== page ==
On Monday 05 June 2023, few days after the 4th national budget of this government’s mandate was presented by the Minister of Finance, Economic Planning and Development, Renganaden Padayachy since his appointment in 2019, Ashvin Gudday received Ashok Subron from Rezistans ek Alternativ for his analysis. Although the some popular measures that seemingly address the ongoing loss of purchasing power of Mauritius like subsidies on some basic products, the “Revenu Minimum Garanti” of 15,000 rupees for workers, etc. Subron has been really critical of many aspects of this budget and as a trade union activist he has given his views on the implication of such a budget on the workers and working class.
For whom this budget caters?
Does this budget really have the well-being of all Mauritians at heart? Ashok Subron is in doubt. The trade unionist asks a lot of questions about the future of young people following this budget. For the latter, the answer is clear because apart from the measure of giving 20,000 rupees to those who have reached the age of 18 since January 2023, nothing has been done to provide a better future for the young generation. Mauritian youth kill themselves at work in order to be able to live in this society which favors cheap labor. Many youngsters are forced to work in call centers with late hours and sometimes with salaries that do not exceed 17,000 rupees.
Subron continues on his spear by saying that he finds it absurd that in 2023 the economic and political elites do nothing in order to get out of this economic model based on cheap labor and that it was unfortunate to say that it is becoming the norm today.
Concerning the “Revenu Minimum Garanti” of 15,000 rupees, the trade unionist insisted that the proprietors of large corporation will benefit more from this action since they will not have to disburse several billions to pay their employees.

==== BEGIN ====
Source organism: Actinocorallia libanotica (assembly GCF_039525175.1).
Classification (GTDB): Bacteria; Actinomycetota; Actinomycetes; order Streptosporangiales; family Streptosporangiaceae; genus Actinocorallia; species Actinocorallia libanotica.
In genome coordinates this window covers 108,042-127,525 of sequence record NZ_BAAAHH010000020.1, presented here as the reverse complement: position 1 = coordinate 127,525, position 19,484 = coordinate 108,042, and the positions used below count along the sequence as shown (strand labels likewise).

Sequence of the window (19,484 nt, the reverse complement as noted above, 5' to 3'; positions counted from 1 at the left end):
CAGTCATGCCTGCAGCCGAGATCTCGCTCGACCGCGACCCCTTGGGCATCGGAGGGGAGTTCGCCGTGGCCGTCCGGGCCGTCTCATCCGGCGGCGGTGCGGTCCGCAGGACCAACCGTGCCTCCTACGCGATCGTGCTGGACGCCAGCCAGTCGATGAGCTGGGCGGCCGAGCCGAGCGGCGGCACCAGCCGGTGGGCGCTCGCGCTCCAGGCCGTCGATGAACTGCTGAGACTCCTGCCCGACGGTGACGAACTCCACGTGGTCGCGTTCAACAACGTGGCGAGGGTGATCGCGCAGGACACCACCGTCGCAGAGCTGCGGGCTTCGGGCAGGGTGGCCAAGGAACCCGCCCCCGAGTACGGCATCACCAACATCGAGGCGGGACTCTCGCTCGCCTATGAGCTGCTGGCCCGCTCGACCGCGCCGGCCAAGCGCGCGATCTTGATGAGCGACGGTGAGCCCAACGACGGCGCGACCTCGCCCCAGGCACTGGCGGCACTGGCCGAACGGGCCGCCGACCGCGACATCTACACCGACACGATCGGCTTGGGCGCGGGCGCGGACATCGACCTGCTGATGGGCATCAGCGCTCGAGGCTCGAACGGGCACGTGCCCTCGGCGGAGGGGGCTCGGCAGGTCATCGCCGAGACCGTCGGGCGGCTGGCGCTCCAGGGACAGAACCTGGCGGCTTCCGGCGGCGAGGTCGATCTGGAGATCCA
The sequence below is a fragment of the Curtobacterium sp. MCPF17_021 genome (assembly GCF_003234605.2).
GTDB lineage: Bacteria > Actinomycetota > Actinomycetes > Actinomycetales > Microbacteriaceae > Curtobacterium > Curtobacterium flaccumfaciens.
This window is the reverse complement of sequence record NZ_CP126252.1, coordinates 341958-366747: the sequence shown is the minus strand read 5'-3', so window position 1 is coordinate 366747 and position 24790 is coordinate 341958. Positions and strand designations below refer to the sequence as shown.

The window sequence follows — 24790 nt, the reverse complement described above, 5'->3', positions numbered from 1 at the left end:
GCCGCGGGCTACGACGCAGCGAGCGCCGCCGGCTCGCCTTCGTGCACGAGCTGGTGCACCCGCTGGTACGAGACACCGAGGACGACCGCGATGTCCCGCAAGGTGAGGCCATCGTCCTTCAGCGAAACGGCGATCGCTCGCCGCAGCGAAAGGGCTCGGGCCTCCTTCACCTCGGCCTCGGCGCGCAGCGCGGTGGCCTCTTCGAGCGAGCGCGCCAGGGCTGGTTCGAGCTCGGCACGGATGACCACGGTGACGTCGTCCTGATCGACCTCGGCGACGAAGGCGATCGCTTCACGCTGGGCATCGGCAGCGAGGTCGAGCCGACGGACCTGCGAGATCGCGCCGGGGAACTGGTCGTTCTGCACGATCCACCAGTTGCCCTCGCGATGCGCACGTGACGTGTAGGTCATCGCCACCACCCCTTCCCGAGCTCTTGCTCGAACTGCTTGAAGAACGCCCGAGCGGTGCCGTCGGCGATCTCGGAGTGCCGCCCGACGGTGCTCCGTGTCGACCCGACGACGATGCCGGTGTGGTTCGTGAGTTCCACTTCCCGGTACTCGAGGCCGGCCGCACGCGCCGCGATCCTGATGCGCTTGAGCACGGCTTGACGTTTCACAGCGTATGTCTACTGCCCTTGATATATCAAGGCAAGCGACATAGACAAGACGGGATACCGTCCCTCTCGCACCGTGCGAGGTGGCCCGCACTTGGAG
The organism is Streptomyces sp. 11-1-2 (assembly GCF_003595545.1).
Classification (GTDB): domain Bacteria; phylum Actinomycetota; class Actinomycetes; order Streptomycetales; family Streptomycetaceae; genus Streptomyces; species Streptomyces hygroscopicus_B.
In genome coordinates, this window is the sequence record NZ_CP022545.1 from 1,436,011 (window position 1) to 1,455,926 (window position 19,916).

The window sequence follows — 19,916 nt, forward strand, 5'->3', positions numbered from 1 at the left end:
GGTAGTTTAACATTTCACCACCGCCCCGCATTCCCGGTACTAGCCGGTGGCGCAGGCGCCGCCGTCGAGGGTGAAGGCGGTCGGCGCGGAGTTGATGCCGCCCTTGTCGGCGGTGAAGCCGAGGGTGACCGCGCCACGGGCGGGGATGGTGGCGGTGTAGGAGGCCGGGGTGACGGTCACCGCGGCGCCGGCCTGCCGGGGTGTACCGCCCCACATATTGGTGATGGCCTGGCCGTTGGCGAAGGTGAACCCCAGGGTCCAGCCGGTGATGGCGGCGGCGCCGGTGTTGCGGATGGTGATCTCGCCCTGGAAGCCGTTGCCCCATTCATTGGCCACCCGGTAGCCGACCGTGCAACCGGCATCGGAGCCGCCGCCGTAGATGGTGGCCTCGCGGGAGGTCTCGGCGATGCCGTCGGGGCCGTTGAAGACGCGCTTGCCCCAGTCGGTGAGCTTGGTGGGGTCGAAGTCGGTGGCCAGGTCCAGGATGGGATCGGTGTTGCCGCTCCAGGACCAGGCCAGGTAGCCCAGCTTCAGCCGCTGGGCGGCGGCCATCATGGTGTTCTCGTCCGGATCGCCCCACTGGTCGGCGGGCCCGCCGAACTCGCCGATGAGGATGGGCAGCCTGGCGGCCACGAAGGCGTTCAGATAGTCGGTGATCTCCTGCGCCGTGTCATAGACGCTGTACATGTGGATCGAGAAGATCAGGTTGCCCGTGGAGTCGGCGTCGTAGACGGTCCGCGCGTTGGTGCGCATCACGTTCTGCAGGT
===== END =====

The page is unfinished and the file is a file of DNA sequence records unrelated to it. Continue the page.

Our interlocutor maintains that the 4th budget of this mandate is an act of perversion because it is the continuation of what was happening during the pandemic with the Wage Assistant Scheme where public funds was used to provide to the working class itself a salary. He insists that with this way of operating, the economic elite will continue not to spend capital to increase wages and it will once again be the population to bear the burden, since it is public money that will be used to top up the salaries of employees.
As such he insisted on the fact that this budget doesn’t deal with important issues such as the question of ecology, climate change, food sufficiency, and so on. This budget was designed to support large conglomerates and businesses which control the economy in Mauritius rather than the working class itself.
Indeed, the few measures announced to “relieve the population” were only done after having bleed Mauritians for two years post Covid with rising prices. Let us remember that the two years preceding the pandemic and the geopolitical war between Russia and Ukraine meant that the Mauritian household basket was increasingly impoverished as several basic foodstuffs only knew an unprecedented increase thus putting most Mauritians in a difficult economic situation. Certainly, this budget seems to bring gesture that relieve the population a little, nevertheless Subron asks that people do not forget what was done during 2021 and 2022, the soaring of food products and the high taxation of fuel.
In addition, Ashok Subron claims that this political model leads to an unparalleled autocracy, and this can be seen with the decision of implementing the local government bill which provides that the municipal elections can be postponed for two years. He qualifies this action as a breach of a red line because it will harm the country’s democracy.
“This budget aims to reinforce inequalities instead of promoting social justice since many of the measures introduced will be financed by public money instead of taxing the richest.”
Will these measures really help Mauritians? The answer is clear given the country’s economic situation. Inflation will cause that the money allocated to be quickly exhausted since despite the subsidies been maintained on several articles, the cost of life remains extremely high.
Last but not least, Subron make a call to the Mauritian youth not to fall into fatalism, especially when seeing all that is happening in the country. For him, the young people can make things happen and it is by getting in motion that change occurs.
“To put Mauritius back on track, we must firstly eliminate this economic model which has plagued society for several decades because it represents a real threat to the future generation. Cheap labor remains a practice that over the years has become the norm and if this continues, we will witness a huge brain drain in the Mauritian society.”